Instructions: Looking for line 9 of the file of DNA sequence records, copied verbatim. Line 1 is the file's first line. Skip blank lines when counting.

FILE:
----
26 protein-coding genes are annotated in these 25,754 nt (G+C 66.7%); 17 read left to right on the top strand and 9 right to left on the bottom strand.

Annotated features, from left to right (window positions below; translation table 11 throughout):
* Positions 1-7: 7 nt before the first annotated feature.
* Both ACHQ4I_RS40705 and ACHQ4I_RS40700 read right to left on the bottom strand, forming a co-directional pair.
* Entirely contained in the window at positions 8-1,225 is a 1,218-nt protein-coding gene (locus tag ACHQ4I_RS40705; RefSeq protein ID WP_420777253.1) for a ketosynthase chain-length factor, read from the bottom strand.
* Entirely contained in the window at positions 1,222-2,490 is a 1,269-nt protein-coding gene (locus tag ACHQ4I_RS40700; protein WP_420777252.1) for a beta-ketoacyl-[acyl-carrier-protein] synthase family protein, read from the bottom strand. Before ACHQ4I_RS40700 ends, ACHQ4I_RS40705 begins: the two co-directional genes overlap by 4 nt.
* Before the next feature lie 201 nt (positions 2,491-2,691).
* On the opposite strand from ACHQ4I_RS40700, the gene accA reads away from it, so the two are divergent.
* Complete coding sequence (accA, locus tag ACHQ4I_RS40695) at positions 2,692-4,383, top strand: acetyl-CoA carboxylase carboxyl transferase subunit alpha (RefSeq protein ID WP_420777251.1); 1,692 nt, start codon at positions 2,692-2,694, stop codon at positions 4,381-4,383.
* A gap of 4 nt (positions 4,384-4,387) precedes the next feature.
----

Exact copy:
* Complete coding sequence (accA, locus tag ACHQ4I_RS40695) at positions 2,692-4,383, top strand: acetyl-CoA carboxylase carboxyl transferase subunit alpha (RefSeq protein ID WP_420777251.1); 1,692 nt, start codon at positions 2,692-2,694, stop codon at positions 4,381-4,383.